For example, an E-7 retiring this year with 20 years of service would see an average loss of over $3,700 per year by the time he or she reaches age 62.  For an O-5, the average annual loss would be over $6,200. An E-7 retiring at age 40 today would experience a loss of $83,000 in purchasing power – an O-5 would lose $124,000.

Other groups measured the loss in retirement pay around the 10% mark. Both measurements can easily be correct, depending on several important factors such as the age and rank of the retiree. Remember, it’s easy to make numbers say what you want them to say, depending on your agenda. In general, the numbers provided by the MOAA are a realistic measurement based on average age and ranks of military retirees who retiree immediately after reaching 20 years of service. Your specific situation will be dependent upon your rank and the age you retire.

Either way, a 10-20% loss of income over a lifetime is a significant loss, and one that is not easy to make up if you haven’t prepared for it.

How This Will Impact You

The decreased pensions won’t start immediately. The initial plan was to phase these changes in over a three year period and would be in full effect by the year 2016. However, it now looks like this won’t start until December 2015.

Those who retire at a younger age will see the largest impact on their bottom line. This is due to the compounding nature of how pay raises work. The longer you stick under this proposed plan, the lower your final retirement pay will be.

Those who will be the least impacted are retirees who served longer, and thus retire at a later age. For example, a retiree who serves 30 years and retires at age 50 would only see 12 years of reduced pension increases, versus 22 years of reduced pension increases for a veteran who retired at age 40.

Retirees from the Guard or Reserves may see the smallest affects from this new law, as the traditional retirement age for the Reserve Corps is age 60. However, it is possible for some Guard and Reserve members to retire early.

Exemptions to Reduced Pensions

There are some military pension recipients who may be exempt from these changes. A recent provision to the bill would exempt disabled veterans and the survivors of combat casualties from these changes (source). As of right now, I have not been able to determine the minimum disability rating to be exempt from the reduced pension, or whether the disabilities have to be combat related. Updates will follow when the information is readily available.

Other Changes in the Bipartisan Budget Act

There are several other major changes in the Bipartisan Budget Act, including giving the President the authority to lower the currently scheduled 2014 military pay raise from 1.7% to 1.0%, which President Obama has vowed to do, and a provision that would change how much federal workers contribute toward their pension plans. Currently federal workers contribute 0.8% of their pay toward their pension. The revised plan would grandfather in the current contribution rate federal employees pay, and would increase the required contribution to 1.3% for federal employees hired after January 1, 2014. There are no other changes to federal pension plans.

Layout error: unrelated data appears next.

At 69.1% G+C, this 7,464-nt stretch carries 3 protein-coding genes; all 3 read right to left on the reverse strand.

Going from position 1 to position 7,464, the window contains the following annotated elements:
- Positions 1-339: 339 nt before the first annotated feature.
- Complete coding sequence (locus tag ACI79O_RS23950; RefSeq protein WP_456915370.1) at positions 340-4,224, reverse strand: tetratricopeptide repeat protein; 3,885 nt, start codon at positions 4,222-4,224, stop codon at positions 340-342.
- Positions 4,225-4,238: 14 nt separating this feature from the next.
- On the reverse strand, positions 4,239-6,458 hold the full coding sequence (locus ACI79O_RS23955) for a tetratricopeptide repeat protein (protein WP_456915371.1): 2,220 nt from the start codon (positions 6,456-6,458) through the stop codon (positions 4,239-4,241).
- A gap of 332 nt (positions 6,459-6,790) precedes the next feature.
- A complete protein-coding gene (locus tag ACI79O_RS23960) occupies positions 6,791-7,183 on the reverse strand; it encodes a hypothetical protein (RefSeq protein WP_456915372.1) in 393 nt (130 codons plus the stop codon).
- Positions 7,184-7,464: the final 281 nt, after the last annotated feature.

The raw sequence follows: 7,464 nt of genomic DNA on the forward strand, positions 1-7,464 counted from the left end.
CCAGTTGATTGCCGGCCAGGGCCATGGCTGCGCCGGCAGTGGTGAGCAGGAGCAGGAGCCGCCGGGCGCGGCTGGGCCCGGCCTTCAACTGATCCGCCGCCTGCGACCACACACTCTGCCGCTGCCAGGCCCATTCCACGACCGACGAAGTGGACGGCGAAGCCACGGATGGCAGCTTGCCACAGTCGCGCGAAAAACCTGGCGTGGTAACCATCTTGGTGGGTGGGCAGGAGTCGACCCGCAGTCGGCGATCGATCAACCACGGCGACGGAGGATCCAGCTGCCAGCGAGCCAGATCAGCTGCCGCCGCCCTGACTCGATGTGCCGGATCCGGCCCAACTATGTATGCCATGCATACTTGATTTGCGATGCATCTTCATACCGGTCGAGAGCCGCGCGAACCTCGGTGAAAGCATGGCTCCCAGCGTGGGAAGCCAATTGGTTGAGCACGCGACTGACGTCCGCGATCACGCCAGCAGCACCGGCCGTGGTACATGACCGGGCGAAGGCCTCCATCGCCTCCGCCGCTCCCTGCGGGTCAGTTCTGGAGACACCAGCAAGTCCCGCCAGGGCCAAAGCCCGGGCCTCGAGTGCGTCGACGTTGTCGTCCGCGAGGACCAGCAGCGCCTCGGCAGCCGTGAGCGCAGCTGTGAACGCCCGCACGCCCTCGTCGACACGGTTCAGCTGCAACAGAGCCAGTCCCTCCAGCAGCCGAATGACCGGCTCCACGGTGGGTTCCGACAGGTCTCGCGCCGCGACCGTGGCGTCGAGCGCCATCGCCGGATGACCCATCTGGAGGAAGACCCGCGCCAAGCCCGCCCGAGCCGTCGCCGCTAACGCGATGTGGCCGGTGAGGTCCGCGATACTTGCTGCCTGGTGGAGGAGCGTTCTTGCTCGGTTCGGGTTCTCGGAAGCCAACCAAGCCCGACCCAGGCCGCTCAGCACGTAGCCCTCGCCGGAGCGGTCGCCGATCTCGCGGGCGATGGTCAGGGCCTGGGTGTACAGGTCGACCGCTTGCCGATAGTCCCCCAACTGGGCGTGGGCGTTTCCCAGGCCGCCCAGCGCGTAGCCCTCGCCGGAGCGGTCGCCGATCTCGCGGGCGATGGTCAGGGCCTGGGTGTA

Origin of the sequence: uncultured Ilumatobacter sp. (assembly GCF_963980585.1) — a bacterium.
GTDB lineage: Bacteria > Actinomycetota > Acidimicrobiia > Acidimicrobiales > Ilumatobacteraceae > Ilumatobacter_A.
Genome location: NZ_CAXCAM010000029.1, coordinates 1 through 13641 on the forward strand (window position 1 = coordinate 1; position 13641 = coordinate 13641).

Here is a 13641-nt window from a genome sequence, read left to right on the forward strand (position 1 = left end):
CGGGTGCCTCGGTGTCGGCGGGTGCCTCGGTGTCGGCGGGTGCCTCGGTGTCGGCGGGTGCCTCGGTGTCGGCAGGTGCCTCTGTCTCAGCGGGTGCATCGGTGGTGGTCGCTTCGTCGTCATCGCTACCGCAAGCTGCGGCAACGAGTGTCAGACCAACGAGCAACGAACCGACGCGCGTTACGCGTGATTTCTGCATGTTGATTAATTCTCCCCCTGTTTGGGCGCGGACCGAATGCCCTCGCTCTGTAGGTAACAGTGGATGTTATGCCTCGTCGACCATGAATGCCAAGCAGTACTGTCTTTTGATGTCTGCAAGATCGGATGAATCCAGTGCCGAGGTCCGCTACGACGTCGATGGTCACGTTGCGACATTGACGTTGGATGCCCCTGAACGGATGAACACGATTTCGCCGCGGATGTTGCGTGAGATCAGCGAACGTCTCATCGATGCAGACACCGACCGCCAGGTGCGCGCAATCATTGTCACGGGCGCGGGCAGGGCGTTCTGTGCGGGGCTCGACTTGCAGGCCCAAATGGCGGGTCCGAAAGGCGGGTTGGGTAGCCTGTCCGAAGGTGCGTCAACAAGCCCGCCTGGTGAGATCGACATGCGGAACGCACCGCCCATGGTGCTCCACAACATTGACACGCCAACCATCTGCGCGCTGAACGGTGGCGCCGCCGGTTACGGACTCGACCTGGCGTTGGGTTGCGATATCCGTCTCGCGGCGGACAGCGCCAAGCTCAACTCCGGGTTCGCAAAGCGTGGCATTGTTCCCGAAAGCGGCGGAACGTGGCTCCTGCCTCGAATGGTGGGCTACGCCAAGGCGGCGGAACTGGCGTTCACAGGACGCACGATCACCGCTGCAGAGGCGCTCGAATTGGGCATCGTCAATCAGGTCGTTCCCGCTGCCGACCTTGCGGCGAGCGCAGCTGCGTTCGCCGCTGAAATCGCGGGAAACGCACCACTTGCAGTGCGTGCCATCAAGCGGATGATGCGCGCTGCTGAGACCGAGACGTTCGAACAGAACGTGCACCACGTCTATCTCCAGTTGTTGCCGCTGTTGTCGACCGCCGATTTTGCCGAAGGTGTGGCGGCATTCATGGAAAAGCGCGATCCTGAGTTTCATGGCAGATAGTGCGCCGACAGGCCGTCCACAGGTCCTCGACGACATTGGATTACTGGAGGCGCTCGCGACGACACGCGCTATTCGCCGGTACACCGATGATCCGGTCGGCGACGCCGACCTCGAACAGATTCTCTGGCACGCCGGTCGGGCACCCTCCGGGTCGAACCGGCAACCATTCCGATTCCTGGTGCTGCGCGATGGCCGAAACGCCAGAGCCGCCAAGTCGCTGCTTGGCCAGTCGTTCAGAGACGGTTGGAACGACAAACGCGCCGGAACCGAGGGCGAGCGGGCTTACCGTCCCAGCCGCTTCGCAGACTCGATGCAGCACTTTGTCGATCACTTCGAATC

The Bipartisan Budget Act Hasn’t Been Passed Yet

Keep in mind this is still just a bill at this point, and it hasn’t been signed into law. The Republican led House of Representatives created this bill, and overwhelmingly passed it with a 332-94 vote. The Democratic led Senate will soon vote on this budget and will have the opportunity to pass it as written, or make changes to the bill. Then it goes to the President for approval.

Even if this passes, there is a buffer built into this change: it doesn’t go into effect until December 2015. There is an election in 2014, so there is time to make a difference by communicating with your representatives and with your votes.

Voice Your Opinion – Contact Your State Representatives: The MOAA has a system to contact President Obama and your state representatives. All you need to do is visit this page, enter your information, customize your message, and send an email to the selected individuals.

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Date published: December 15, 2013. Last updated: October 22, 2014.

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Ryan Guina is the founder and editor of this site. He is a writer, small business owner, and entrepreneur. He served over 6 years on active duty in the USAF and is currently serving in the IL Air National Guard. He also writes about money management, small business, and career topics at Cash Money Life. You can also see his profile on Google.

Comments

  1. Phil Fransen says:

    Paul Ryan a professional politician with out a real word work life and no military record should not be part of this. He is a multi millionare living in one of the nicest houses in Janesville doesn’t represent the voters.

  2. R. Guy Slater says:

    PAUL,

    I am a PDRL Medically retired person receiving CRSC (Combat Related Special Compensation.) I do not, as such, receive my retired pay due to also receiving a 70% DVA Disability Compensation. And, to top it all off, I am 63 years old. I believe that none of the congressional nonsense affects me. Am I correct.

    Thanks,
    Guy Slater

  3. Michael D. Shedd (Ret. USMC E-9) says:

    Being a leader from when I was in my 20’s in 1979 till now, one thing I know is the leadership starts at the top by setting the example. So why does not Congress set the example and put a cap on their wage with NO raise. I when in the USMC to serve so why then does Congress not serve the people and set the example and be the 1st to give up some of their $$$$$$ why take from the men and women that serve the USA and give up a lot and risk it all their LIFE. So look at yourself to help solve the problem by SETTING the standard for ALL and not take from the working man and give to the NO LOAD’s, fix the system. Last note an able man or women needs to WORK for a Living and NOT LIVE of a working person.
    A Flag waving Ret. Marine and ****** off American, Yes I vote put for who, do not see many leader just takers.
    Simph-Fi